Mention carnivorous plants, which are the subject of this month’s Houseplant of the Month blog post, and I immediately think of the Venus Fly Trap, a plant that I was fascinated by as a child.
Indigenous to bogs, carnivorous plants trap and extract food from creatures, particularly insects, to supplement the lack of nutrients in their habitat. Three well-known carnivorous plant groups are:
- Fly Traps with shiny-edged leaves which are hinged in the middle.
- Sticky-Leaved Plants with hairs which secrete insect-catching fluid.
- Pitcher Plants with leaves which are water-filled funnels.
The Venus Fly Trap (Dionaea muscipula) has green leaves that bear traps at the ends. The inner surface of the trap may be either pink or red. When touched by an insect, the trap closes immediately.
Sticky Leaved Plants
Sundews (Drosera) have leaves with sticky hairs, which the insects stick to. Their common name comes from the hairs which glisten like dew in the sun.
There are two types of Pitcher Plants – lidded and hooded.
Nepenthes ‘Coccinea’ is one of the lidded varieties. Insects are attracted by the brightly coloured pitcher and once inside this container, they drown in the fluid at the base. Other Pitcher Plants include Sarracenia drummondii and Sarracenia leucophylla.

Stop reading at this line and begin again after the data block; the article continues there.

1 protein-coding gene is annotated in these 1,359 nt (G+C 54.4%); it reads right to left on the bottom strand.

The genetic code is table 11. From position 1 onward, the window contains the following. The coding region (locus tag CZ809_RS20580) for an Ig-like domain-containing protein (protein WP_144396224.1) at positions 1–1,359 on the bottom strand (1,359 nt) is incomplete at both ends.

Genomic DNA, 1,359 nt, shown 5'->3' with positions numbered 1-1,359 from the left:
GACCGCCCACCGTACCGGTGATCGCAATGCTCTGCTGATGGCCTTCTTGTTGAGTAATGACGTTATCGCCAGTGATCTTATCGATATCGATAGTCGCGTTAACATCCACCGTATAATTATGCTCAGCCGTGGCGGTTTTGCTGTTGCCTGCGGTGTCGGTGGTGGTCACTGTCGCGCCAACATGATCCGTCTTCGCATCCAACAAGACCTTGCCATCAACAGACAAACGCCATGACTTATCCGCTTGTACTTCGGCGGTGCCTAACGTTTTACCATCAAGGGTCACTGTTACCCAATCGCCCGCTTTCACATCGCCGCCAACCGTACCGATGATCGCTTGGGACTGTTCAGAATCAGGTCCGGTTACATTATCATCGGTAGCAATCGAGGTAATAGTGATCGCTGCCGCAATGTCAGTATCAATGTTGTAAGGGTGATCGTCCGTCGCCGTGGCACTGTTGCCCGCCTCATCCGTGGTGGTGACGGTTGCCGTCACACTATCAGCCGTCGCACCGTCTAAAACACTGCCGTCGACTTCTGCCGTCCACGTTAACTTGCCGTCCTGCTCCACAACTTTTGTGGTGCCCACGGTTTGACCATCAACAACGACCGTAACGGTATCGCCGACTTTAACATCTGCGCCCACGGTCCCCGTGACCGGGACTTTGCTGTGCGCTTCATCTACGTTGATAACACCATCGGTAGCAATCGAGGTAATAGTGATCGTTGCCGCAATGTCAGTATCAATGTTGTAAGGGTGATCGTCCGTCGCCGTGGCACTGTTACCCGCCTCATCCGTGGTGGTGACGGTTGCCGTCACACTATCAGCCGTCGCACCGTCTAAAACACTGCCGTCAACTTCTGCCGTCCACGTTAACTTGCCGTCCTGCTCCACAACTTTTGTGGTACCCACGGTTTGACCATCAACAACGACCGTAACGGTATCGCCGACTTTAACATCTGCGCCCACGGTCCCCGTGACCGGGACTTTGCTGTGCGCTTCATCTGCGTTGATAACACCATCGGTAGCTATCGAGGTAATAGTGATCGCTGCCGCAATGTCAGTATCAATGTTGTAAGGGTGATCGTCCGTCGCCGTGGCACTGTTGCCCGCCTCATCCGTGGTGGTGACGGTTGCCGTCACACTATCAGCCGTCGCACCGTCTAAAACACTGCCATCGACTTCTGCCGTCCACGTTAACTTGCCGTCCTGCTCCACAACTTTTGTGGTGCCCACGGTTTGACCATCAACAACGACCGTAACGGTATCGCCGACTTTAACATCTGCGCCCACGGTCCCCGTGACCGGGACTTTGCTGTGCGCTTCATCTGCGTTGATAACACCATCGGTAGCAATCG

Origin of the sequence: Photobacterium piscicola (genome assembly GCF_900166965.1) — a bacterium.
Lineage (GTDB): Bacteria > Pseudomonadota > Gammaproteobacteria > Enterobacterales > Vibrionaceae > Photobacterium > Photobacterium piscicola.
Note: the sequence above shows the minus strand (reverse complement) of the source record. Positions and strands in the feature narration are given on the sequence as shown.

Darlingtonia californica is a hooded Pitcher Plant. Its snake’s head appearance is responsible for its common name – Cobra Lily.
With regards to care, carnivorous plants prefer humid environments. Make sure that the compost remains constantly moist. And rather than using tap water, it’s advisable to use rainwater or distilled water. They also need plenty of sun and it’s best to place them somewhere that gets at least 6 hours of direct sunlight a day.
So, if you’re looking for plants which are certain to spark conversations with visitors, both children and adults alike, why not buy one of these carnivorous plants for your home?
* This post is brought to you in collaboration with The Flower Council of Holland. All the words are my own.
(Images : The Flower Council of Holland)